Wednesday, May 05, 2010

Don't be an idiot on Facebook

We all need a reminder once in a while that Facebook really does make our lives a little more public than they used to be. Consumer Reports published a list of things we can do on the social networking site to make sure we don't get punked by the bad guys:

1. Using a weak password. Avoid simple names or words that can be found in a dictionary, even with numbers tacked on the end. Instead, mix upper- and lower-case letters, numbers and symbols. A password should have at least eight characters. One good technique is to insert
numbers or symbols in the middle of the word.
2. Listing a full birth date. Listing a full birth date - month, day and year - makes a user an easy target for identity thieves, who can use it to obtain more personal information and potentially gain access to bank and credit card accounts. Choose to show only the month and day
or no birthday at all.
3. Overlooking useful privacy controls. Facebook users can limit access for almost everything that is posted on a profile from photos to family information. Consider leaving out contact info, such as phone number and address.
4. Posting a child's name in a caption. Don't use a child's name in photo tags or captions. If someone else does, delete it by clicking Remove Tag. If a child isn't on Facebook and someone includes his or her name in a caption, ask that person to remove the name.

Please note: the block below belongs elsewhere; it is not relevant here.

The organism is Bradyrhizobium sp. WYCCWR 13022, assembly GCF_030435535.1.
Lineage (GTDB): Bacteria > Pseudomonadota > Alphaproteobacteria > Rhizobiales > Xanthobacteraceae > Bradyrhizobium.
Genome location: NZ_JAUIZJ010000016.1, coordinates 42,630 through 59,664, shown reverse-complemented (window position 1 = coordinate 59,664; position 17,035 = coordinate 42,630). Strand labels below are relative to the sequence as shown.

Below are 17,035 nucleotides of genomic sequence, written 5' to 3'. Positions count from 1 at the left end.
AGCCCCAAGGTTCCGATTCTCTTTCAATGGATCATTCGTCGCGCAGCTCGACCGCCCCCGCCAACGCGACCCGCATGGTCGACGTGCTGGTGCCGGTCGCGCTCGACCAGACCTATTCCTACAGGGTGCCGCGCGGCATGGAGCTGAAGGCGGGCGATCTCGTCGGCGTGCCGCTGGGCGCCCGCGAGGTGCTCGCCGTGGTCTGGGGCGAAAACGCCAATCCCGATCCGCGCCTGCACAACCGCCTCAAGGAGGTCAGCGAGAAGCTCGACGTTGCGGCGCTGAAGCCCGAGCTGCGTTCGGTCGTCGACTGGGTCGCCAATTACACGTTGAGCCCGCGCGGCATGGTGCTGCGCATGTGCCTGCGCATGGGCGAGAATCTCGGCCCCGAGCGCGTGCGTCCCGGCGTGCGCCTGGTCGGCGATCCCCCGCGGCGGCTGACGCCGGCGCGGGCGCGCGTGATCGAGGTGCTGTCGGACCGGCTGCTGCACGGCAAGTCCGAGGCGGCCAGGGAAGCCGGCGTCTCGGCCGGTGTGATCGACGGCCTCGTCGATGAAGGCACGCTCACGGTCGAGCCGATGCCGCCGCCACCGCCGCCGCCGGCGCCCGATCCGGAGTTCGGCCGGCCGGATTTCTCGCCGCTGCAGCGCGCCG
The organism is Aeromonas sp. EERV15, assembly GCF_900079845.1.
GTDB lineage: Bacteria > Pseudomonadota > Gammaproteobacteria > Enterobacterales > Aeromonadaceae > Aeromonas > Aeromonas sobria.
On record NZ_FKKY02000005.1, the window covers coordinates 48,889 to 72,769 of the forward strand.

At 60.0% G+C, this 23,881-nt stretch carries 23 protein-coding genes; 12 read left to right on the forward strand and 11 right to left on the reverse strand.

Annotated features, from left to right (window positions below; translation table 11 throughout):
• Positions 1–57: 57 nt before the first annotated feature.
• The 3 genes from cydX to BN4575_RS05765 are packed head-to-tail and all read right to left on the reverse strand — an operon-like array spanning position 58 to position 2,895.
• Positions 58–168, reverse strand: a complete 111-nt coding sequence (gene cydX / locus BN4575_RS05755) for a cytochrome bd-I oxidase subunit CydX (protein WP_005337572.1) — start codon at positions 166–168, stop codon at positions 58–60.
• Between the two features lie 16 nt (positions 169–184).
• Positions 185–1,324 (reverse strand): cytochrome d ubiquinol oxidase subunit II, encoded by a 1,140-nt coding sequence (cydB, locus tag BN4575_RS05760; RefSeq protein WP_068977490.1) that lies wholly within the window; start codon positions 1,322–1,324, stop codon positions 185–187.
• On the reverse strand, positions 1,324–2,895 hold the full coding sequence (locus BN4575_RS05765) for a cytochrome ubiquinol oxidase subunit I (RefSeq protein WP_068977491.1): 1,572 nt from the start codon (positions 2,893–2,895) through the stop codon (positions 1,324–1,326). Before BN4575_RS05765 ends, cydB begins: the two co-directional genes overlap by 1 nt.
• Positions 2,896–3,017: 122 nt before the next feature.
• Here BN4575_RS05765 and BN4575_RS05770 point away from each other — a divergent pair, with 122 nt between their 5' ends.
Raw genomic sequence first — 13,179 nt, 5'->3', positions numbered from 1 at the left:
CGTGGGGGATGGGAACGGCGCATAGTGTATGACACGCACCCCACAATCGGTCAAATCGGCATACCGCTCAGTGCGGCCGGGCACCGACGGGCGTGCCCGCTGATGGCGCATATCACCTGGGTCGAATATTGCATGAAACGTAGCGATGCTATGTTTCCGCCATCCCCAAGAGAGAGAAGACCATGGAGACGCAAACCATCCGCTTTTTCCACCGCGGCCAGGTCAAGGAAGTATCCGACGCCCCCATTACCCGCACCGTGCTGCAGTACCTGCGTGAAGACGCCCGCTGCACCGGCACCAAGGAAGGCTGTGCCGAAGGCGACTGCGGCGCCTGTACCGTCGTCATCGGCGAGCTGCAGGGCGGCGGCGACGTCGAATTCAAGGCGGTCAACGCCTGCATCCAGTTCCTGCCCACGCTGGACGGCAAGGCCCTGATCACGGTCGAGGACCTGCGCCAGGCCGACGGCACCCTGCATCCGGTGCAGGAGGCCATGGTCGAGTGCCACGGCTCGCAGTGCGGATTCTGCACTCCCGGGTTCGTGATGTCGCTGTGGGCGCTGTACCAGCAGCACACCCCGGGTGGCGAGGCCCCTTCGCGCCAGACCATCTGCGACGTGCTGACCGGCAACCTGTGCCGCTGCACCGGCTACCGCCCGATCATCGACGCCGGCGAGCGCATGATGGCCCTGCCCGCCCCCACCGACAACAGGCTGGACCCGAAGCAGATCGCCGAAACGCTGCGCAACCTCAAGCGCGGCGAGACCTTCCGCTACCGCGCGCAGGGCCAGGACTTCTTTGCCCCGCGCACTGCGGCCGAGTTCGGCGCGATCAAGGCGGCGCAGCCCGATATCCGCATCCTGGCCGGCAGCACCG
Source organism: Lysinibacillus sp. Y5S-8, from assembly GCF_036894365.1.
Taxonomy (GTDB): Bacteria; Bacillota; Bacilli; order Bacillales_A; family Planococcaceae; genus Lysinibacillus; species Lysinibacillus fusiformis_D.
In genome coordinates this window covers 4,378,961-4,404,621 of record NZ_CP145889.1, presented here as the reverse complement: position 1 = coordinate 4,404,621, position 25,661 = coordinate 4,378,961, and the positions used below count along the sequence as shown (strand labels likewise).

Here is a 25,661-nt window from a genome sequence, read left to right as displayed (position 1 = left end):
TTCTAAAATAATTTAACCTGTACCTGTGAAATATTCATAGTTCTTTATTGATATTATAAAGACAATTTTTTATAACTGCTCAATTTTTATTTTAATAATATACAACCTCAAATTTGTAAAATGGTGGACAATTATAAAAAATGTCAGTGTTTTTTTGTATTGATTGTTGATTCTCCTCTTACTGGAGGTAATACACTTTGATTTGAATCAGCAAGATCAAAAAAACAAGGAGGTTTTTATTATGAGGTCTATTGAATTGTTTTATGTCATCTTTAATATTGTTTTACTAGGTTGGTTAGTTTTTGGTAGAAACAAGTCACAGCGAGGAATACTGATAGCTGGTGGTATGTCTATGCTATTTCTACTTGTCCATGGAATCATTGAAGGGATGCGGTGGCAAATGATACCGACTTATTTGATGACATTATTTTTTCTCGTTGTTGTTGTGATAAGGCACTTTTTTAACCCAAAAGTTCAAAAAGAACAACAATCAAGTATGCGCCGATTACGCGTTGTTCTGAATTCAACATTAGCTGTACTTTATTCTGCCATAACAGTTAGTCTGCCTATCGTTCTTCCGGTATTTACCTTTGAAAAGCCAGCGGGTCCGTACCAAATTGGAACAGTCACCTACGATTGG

5. Mentioning being away from home. Three percent of Facebook users surveyed said they had posted this information on their page. Doing so is like putting a "no one's home" sign on the door. Be vague about the dates of any vacations.
6. Being found by a search engine. To help prevent strangers from accessing a profile, go to the Search section of Facebook's privacy controls and select Only Friends for Facebook search results. Be sure the box for Public Search isn't checked.
7. Permitting youngsters to use Facebook unsupervised. Facebook limits its members to ages 13 and older, but children younger than that do use it. If there's a young child or teenager in the household who uses Facebook, an adult in the same household should become one of their
online friends and use their email as the contact for the account in order to receive notification and monitor activity.

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